Conversely, you also have taken on the role of an educator within the industry at large. Can you walk us through that decision and what it entails?
2019 was a signiﬁcant year in Ontario’s construction industry as major amendments to our Construction Act were introduced, including strict prompt payment legislation. I wanted to contribute to the industry and support my fellow colleagues in understanding how the Act would impact their business operations. My ﬂuency in the new legislation, coupled with my educational path, primed me to help prepare designers, third-party PM groups, and others to ensure they are well-versed in the changes to payment schedules and understand the opaquer aspects of the laws. I conducted a series of workshops throughout the province and was engaged as a speaker at industry events to help inform the community of the upcoming legislative implications to our business. I also have partnered with JACO, Junior Achievement Central Ontario, which is a charitable organization that inspires and educates young people about business. It has been especially rewarding speaking directly to future generations about the impact that can be made through construction.
How has the dichotomy of being both student and teacher informed the way you learn and/or apply your knowledge?
One of the greatest strengths I have observed in the most eﬀective teachers has been their approachability, and it’s the same quality that has helped me to ﬂourish as a student. Being able to create an environment where people can contribute their ideas freely and be heard is essential in pushing the needle forward. As a business strategy, my education has given me an understanding of how critical each team member is to the greater good of the company. But it’s more than just a philosophy for me—I truly believe it. I have been able to apply this in training new and current employees on our systems and processes. As both a student and teacher, I am always open to having my ideas challenged and feel I have become a better listener and leader as a result.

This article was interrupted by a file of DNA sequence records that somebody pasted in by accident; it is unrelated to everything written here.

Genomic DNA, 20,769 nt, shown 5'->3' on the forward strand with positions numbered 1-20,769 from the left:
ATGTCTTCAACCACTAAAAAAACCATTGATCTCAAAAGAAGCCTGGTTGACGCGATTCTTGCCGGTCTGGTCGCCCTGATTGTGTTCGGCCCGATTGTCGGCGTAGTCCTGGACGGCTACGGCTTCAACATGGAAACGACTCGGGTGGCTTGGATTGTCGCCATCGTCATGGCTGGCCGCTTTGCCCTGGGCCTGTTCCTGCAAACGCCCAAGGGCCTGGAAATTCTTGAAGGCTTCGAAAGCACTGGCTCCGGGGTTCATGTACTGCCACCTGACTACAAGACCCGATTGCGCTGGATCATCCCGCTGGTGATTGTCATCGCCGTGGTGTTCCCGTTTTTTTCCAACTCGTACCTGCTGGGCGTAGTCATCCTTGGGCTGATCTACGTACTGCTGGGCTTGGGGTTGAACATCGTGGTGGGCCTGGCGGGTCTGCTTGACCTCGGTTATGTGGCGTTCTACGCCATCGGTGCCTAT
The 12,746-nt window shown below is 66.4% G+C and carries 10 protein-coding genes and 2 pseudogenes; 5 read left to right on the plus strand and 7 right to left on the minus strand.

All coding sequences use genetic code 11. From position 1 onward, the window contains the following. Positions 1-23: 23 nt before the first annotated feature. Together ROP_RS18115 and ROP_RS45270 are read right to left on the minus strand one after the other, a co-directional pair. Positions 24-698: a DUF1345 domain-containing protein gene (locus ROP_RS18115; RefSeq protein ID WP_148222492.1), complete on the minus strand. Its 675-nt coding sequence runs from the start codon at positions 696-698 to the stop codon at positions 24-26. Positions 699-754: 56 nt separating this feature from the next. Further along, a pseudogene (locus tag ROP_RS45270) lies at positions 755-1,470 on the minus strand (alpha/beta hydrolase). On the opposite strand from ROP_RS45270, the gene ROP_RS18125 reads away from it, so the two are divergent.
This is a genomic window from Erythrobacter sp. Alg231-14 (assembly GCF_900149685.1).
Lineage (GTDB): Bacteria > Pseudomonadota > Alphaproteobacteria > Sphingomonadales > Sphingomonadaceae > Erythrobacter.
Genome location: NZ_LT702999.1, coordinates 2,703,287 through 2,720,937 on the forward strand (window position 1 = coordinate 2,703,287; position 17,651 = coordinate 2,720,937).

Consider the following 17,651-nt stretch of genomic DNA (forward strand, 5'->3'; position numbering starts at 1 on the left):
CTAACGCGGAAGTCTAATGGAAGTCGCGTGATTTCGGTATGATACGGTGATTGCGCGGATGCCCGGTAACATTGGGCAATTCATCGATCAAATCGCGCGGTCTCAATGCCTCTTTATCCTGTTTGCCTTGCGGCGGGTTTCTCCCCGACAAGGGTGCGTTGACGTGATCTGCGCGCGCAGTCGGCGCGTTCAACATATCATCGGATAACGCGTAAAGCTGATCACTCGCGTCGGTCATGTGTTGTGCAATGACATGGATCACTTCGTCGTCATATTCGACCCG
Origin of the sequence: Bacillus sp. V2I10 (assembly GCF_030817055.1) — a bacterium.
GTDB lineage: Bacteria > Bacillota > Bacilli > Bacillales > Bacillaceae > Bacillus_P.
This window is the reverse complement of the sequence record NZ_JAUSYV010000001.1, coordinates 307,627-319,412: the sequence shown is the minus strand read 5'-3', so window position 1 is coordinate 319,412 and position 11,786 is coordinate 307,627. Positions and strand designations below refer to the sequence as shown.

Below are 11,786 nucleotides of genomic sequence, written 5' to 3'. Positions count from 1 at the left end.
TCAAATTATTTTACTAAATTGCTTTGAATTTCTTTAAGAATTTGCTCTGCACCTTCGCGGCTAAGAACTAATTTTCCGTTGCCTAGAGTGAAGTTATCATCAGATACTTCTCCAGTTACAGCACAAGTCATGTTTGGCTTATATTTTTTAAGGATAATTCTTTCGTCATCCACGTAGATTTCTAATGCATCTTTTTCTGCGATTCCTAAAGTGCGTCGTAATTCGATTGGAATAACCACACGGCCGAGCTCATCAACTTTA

What’s on the horizon for Jenn the student and teacher?
As Govan Brown continues to take on new markets and diﬀerent construction sectors, and as our portfolio changes, I’ll continue to evolve with it. One thing that I love about this industry is that it continues to surprise me. As soon as you get comfortable, things change. I am fortunate to have spent a signiﬁcant portion of my career with Govan Brown, and I believe in the brand and want the company to continue to be a leader in the industry. I wholeheartedly believe that Govan Brown is not simply what you do, it’s who you are, and that means pushing the boundaries of what is possible to set new standards and deliver exceptional service and spaces.